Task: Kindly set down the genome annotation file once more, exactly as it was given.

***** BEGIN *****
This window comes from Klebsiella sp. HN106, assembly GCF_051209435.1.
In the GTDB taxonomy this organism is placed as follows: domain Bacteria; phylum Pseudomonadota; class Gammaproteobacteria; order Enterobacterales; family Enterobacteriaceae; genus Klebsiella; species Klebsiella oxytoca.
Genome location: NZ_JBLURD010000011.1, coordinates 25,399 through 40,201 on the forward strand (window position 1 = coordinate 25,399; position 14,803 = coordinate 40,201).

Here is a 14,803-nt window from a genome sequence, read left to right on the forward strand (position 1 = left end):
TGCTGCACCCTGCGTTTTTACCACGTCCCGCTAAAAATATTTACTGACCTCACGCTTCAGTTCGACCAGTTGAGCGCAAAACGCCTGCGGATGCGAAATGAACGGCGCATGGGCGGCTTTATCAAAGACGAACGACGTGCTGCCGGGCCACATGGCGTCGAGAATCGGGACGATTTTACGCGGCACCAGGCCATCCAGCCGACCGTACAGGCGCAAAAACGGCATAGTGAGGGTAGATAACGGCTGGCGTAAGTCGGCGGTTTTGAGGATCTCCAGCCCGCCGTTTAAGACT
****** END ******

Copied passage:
This window comes from Klebsiella sp. HN106, assembly GCF_051209435.1.
In the GTDB taxonomy this organism is placed as follows: domain Bacteria; phylum Pseudomonadota; class Gammaproteobacteria; order Enterobacterales; family Enterobacteriaceae; genus Klebsiella; species Klebsiella oxytoca.
Genome location: NZ_JBLURD010000011.1, coordinates 25,399 through 40,201 on the forward strand (window position 1 = coordinate 25,399; position 14,803 = coordinate 40,201).

Here is a 14,803-nt window from a genome sequence, read left to right on the forward strand (position 1 = left end):
TGCTGCACCCTGCGTTTTTACCACGTCCCGCTAAAAATATTTACTGACCTCACGCTTCAGTTCGACCAGTTGAGCGCAAAACGCCTGCGGATGCGAAATGAACGGCGCATGGGCGGCTTTATCAAAGACGAACGACGTGCTGCCGGGCCACATGGCGTCGAGAATCGGGACGATTTTACGCGGCACCAGGCCATCCAGCCGACCGTACAGGCGCAAAAACGGCATAGTGAGGGTAGATAACGGCTGGCGTAAGTCGGCGGTTTTGAGGATCTCCAGCCCGCCGTTTAAGACT